Interview #03A Journey to Solve the “Mystery” of Animation

Anime and tokusatsu researcher Ryusuke Hikawa

In the Beginning, I Hoped I Could Be Helpful

“I’m looking for the answer as to why we love anime.”

This is a sentence from the preface of Seikimatsu Anime Netsuron, a book Hikawa published in 2000. This book is the summary of the reviews he contributed to magazines in the second half of the ‘90s and also a masterpiece that accurately discusses the the change of hit anime from the ‘70s to Eva and the “way of watching” them. Hikawa have been continuing to put into words seriously what exactly in anime moves the hearts of the audience with exceptional analytical abilities and a calm, observant eye. The way Hikawa writes is filled with pure, warm emotion toward animation itself that would surely resonate even with fans who aren’t that well-versed in anime. The anime in question, Neon Genesis Evangelion, was a piece of work that emitted a similar energy from the screen.

“I first met Anno at a drinking party around ‘80 where we sat by each other. We first talked about Evangelion during the production of the movie DVD (DTS version) released in ‘04. In the same year, I was also involved in director Katsuhiro Otomo’s movie, Steamboy, and as the sounds would be recorded in Hollywood, I went to America to collect materials. I’m particular about sounds, since I originally used to work in record production. This experience paid off as King Records came to me with a proposal. When renewing the DVD of the Eva movie into DTS, Anno asked me to interview the staff and him about their feelings toward ‘sound’, focusing on the work of making the 5.1-channel version.”

That was the first time Hikawa did official work on Evangelion, a dense interview in the booklet packed with the DTS version of the DVD.

“I did the interviews in a bar in Shibuya. I went in when the bar opened at 5 p.m., and we kept talking until closing at 11 (laughs). This was my longest interview at the time, and the subject reached as far as the tokusatsu works that became formative experiences for Anno. It was a little while after that that the production of the new movie came up as a subject. Although the number of late night anime rose with the spreading of DVDs, not many original new works and hit anime came out after Evangelion. Didn’t that make Anno, who himself distanced himself from anime for a while, feel an even stronger sense of danger? At this point, he said something like, if doing an Eva remake would become a supporting foundation for anime culture, then…[he’d do it.] So I told him how I felt, with the nuance that I wanted to help If there was anything I could do.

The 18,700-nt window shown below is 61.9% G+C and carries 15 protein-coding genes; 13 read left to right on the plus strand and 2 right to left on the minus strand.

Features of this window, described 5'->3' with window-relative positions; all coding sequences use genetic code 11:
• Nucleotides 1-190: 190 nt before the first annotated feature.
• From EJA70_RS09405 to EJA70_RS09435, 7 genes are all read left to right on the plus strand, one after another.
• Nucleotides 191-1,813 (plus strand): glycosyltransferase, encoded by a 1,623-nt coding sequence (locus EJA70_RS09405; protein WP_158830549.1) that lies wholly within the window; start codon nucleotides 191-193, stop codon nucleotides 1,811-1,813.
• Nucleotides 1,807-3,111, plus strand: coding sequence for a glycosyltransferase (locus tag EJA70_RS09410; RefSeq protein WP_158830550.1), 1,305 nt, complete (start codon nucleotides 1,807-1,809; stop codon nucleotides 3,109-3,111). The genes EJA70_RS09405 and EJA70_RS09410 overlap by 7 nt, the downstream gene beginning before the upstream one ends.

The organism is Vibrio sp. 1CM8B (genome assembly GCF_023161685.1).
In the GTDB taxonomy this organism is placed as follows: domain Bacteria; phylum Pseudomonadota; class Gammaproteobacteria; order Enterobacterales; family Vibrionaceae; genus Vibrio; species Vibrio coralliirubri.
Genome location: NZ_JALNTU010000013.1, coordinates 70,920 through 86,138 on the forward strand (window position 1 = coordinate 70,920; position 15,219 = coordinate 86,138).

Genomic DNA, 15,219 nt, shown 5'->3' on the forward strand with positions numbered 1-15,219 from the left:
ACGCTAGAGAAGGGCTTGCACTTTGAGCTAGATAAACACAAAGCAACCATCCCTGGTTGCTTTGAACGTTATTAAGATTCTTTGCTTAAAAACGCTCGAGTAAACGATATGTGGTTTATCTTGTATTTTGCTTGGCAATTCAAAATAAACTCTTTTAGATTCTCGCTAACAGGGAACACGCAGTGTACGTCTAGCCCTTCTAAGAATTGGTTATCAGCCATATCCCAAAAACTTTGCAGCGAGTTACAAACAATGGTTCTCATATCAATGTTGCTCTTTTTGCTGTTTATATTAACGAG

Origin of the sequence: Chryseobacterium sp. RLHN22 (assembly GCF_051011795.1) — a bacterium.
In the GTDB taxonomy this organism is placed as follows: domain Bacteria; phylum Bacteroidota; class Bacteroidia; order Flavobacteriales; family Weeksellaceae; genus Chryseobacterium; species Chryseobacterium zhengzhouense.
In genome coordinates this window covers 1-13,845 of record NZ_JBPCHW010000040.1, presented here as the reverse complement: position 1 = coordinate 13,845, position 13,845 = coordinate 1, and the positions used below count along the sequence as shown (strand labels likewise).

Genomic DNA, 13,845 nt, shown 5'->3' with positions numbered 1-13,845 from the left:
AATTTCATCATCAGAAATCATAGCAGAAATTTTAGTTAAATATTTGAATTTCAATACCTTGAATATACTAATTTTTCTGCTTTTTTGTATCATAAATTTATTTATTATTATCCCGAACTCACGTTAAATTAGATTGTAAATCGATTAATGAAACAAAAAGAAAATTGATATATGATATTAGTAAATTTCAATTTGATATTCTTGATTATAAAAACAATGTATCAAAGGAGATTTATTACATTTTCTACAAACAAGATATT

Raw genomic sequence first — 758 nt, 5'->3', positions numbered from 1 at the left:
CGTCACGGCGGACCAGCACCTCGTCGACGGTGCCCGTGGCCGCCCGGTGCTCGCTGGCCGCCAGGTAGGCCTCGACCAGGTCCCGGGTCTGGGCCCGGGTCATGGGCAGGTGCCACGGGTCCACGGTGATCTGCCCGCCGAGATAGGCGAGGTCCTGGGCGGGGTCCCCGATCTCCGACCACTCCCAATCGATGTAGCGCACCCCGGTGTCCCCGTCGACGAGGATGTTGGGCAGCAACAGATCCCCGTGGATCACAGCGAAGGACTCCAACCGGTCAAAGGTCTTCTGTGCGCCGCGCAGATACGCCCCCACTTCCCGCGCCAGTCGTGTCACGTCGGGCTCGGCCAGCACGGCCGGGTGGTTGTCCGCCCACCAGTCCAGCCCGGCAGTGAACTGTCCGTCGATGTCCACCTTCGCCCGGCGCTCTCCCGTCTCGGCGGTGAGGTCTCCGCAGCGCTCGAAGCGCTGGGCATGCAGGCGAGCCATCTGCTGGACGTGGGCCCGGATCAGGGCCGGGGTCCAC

And when he said that, Hikawa’s feelings of wanting to help were genuine.

“Why? Because I thought that if the potency of the people talking about Evangelion in the ‘90s was 100%, I’m just a superficial fan of about only 5-7%. That’s how amazing hardcore fans are. I’m still at the level that I feel surprise and admiration when reading the theorizing of fans (laughs)”

Production of a new movie was announced in 2006, a year before 1.0 was released. Director Anno, who broke away from Gainax, the studio he was affiliated with, and established the production studio named Khara, announced it himself. It was the ominous message that was also featured in the movie pamphlets of 1.0, beginning with the phrase, “What are we trying to redo?”

“That statement was a shock, and I clearly felt his intent to make a new movie.
I was especially captured by the part in the beginning that goes, ‘animation offers the embodiment, the diversity of expressions, and the true interestingness that touches our primary emotions.’ A strong will to rise to the challenge of answering the question “What is the origin of the emotions animation brings out in people?” is what spurred me on. I had a hunch that I might find something I was missing from the discourses regarding the Eva boom of the ‘90s, that I might get closer to answering the questions I have always pursued: What makes animation interesting? What is it capable of?”

Left: 20-nenme no Zambot 3 (Ohta Books), Hikawa’s first book in which he pursues the source of real robot anime in Invincible Super Man Zambot 3, an anime made by director Yoshiyuki Tomino two years prior to Gundam. It also contains detailed explanations about legendary animators such as Yoshikazu Yasuhiko and Yoshinori Kanada.
Right: Shin Seiki Anime Netsuron, published in 2000 by Kinema-Junpo Co., Ltd., looks back on the hit anime of the ’70-90s, also touching the subjects of tokusatsu and the goods around.

The high sound quality DVD that recorded the sounds of the old movie in DTS titled “Feature Films Neon Genesis Evangelion DTS Collectors Edition” (released in 2004). The attached booklet sheds light on the staff’s respective fixations regarding sound, from director Anno himself to music, sound effects, and mixer staff. This is a kind of job only Hikawa could have done, as he has insight into even the video and sound technologies used in anime.